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How to Survive a 5 Year Dev Cycle

How my brother and I survived Ring Runner's five year dev cycle -- a pre-mortem. (Chef Boyardee Mini-Ravioli parties inside!)

A little over five years ago, my brother, Paul, and I were gamer/bums, spending our nights raiding under the influence of neon-flavored energy drinks. We loved all sorts of games. Maybe that was the problem because when we sat down to legitimize the thousands of hours we'd tanned in the light of pixels and polygons and make our own game, we ended up wanting to make them all. Like Craig Pearson of RockPaperShotgun insinuated, this is our mix-tape of all the things we've ever loved about video games. From Asteroids and Silent Death Online to Chrono Trigger and Diablo, you'll find elements and inspirations that span nearly every genre and era of games within Ring Runner.

From There to Here

Ring Runner is an absurdly ambitious project for a couple of nobody-know-nothings with zero prior experience in the industry. You can watch this short video to see what I mean.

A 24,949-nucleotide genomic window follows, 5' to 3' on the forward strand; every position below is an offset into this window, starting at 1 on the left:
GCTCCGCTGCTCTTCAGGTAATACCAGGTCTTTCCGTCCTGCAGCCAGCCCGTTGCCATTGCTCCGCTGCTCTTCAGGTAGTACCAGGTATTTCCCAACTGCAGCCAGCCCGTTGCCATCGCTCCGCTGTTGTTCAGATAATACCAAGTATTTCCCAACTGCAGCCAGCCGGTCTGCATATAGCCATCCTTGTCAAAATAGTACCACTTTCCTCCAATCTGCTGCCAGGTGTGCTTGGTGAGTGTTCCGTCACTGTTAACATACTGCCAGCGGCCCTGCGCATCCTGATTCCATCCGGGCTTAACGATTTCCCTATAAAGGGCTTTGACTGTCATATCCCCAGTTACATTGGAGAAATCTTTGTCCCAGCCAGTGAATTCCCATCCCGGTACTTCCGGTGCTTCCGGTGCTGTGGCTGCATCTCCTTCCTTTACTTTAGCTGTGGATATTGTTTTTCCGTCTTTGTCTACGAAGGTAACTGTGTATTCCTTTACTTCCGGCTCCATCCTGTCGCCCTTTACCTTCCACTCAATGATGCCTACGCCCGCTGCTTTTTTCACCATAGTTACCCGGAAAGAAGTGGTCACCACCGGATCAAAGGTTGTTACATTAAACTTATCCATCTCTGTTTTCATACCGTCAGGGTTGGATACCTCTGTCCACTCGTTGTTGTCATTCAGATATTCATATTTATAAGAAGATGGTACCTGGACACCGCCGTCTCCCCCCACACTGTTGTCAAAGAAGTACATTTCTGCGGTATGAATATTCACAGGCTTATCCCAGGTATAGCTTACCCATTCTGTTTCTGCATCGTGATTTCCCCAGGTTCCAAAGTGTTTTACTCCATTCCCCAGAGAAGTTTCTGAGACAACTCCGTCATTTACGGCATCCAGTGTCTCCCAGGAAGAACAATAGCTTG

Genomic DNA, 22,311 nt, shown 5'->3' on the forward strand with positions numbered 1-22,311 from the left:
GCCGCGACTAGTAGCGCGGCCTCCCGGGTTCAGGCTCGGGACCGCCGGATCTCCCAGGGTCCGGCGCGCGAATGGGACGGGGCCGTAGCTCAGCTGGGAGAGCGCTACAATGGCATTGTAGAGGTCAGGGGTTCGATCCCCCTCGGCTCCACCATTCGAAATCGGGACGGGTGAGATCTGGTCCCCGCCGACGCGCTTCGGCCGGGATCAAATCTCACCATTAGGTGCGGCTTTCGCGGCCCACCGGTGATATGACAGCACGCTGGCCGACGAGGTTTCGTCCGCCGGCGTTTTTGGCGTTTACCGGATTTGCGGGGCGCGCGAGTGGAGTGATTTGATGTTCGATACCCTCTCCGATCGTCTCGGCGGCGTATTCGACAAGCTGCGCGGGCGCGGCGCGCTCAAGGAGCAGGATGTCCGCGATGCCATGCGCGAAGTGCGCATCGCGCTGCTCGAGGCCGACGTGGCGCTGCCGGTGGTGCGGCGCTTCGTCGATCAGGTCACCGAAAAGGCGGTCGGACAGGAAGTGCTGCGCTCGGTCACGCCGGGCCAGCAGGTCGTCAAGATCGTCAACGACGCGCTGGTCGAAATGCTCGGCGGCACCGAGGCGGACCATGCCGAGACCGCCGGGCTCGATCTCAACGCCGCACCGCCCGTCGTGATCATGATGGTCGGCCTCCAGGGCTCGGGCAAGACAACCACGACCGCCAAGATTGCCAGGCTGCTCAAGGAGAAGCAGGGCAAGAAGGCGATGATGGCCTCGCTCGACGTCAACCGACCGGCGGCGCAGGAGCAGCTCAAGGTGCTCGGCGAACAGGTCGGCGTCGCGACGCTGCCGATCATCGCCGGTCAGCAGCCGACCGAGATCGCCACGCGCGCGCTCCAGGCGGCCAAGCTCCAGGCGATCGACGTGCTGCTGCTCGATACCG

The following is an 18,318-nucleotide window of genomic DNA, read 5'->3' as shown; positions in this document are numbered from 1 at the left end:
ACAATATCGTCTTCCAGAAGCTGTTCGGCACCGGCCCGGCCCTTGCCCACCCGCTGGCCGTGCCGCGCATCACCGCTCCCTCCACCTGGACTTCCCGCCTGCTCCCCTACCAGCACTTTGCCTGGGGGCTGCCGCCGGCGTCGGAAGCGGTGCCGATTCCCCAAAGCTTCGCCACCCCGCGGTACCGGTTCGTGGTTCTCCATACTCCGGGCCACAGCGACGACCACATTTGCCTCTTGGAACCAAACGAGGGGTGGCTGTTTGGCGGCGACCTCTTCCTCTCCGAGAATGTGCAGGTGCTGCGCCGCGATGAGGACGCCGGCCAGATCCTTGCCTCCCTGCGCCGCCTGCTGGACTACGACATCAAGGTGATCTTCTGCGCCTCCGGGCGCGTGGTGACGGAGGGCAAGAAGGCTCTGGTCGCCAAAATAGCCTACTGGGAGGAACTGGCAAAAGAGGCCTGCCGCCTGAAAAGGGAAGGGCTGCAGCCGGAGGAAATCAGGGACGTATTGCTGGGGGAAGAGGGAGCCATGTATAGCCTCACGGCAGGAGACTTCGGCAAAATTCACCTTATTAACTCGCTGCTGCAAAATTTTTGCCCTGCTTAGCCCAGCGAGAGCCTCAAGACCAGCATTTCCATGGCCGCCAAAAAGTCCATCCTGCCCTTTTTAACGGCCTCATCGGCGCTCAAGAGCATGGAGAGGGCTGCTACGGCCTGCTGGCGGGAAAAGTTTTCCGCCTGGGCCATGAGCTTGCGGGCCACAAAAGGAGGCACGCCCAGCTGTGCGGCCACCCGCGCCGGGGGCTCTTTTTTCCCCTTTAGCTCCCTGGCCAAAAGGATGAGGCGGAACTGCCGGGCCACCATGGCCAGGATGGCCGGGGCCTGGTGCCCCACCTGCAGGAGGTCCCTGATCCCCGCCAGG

Our genesis -- not of the Sega variety -- was firmly rooted in ignorance. The game was made from scratch, using nothing but the XNA framework. "Why didn't we simplify our lives by making this in Unity?" you might ask. Five or six years ago, XNA seemed pretty hot; plus, as previously mentioned, we were skydiving without a parachute.

To extend this metaphor, we didn't hit terminal velocity until a few years into the project. It all began as a learning process, stumbling into code and production software alike, partially under the guidance of our professors at The University of Texas at Dallas, but largely on our own.